The other issue that is a problem with opportunities and a need for reps is tracking the ball, especially when the ball is high or over his head down the field. Most of the passes that Archer has caught have been flat passes of around 5-10 yards that would sometimes go a little longer. He was able to see the ball come out of the quarterback’s hand and adjust to it easily.
Where Archer has had some issues is when he has to go get the ball or when he has to find it, tracking the ball in the air. Again, he simply has not had that many opportunities, but there have been examples where he has dropped passes or he lost the ball in the air.
Run After Catch
Wherever Archer gets the ball, once he catches it cleanly, he immediately becomes a huge threat. The advantage is that when he is able to catch the ball out wide or down the field, he is already beyond some number of defenders and is not tasked with beating all eleven. After he catches the ball, he immediately goes into the mindset of a runner, takes advantage of blocks and is an aggressive ball carrier and someone who is always a threat to score.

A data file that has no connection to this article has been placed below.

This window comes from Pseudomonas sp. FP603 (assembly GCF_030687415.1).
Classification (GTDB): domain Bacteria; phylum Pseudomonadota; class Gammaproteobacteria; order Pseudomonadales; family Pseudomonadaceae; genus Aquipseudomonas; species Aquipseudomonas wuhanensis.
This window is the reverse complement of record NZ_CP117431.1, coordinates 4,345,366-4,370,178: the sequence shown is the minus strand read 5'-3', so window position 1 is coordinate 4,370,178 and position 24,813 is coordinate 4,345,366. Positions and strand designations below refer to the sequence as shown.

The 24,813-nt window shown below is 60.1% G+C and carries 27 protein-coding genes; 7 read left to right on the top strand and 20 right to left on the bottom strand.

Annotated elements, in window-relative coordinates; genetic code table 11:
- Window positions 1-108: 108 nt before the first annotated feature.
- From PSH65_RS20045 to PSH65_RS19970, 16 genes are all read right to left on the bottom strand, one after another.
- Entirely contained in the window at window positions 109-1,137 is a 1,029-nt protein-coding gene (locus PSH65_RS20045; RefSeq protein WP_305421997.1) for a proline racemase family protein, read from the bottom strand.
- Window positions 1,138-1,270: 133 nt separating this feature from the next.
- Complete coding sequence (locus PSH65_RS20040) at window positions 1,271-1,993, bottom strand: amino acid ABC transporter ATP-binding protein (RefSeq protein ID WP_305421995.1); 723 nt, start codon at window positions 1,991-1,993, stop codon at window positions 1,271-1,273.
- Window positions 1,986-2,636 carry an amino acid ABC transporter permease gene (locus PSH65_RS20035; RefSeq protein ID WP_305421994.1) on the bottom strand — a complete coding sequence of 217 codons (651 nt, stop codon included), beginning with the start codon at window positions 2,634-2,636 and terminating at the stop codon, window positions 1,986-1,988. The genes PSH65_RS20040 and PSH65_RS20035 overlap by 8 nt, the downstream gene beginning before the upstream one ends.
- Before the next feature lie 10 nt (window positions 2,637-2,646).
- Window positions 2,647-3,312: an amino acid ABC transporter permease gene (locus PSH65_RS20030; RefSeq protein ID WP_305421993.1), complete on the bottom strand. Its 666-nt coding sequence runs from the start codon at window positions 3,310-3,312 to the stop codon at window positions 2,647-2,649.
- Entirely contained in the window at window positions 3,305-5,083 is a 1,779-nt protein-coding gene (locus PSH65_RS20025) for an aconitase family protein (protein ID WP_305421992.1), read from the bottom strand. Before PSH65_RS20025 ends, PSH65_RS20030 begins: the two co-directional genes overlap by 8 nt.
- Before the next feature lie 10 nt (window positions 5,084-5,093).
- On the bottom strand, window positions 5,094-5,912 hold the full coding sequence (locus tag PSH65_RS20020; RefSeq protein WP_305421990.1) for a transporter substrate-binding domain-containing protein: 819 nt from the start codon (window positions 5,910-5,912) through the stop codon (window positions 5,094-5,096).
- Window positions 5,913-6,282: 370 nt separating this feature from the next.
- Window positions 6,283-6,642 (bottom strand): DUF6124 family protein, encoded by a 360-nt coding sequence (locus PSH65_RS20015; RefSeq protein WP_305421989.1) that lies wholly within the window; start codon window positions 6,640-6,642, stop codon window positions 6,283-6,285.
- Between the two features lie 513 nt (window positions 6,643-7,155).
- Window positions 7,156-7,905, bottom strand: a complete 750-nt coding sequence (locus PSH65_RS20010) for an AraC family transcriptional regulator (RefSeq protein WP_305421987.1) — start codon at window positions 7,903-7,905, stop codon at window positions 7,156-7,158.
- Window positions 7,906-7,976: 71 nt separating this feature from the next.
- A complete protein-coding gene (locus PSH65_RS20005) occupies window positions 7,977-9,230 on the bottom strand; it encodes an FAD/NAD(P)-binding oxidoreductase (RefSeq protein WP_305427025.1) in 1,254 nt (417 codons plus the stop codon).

Archer has been a great kick returner and will certainly get to stand back there to watch the ball go out of the end zone, but this was the year he really worked to add punt returning to his game. His agility and speed make him ideal for it and he has certainly put in work to become a punt returner, with NFL teams specifically looking at him for that part of his game.
The issue for Archer that will come with continued reps and coaching is that he just needs to catch the ball with better technique. The more able he is to track and get in position to the catch the ball, he can have the time to set up, put his elbows together and catch the ball down in front of his chest. The better he gets at it, the more securely and confidently he can catch the ball and then scare opponents with his electric running ability.
There is no question Archer has the game breaking ability to be a dynamic returning threat. He has had a ton of success as a kick returner and punt returning is more chaotic, but in some respects, almost more suited to Archer because he is so quick and in many ways, he is unpredictable in how he will react with the ball in his hands.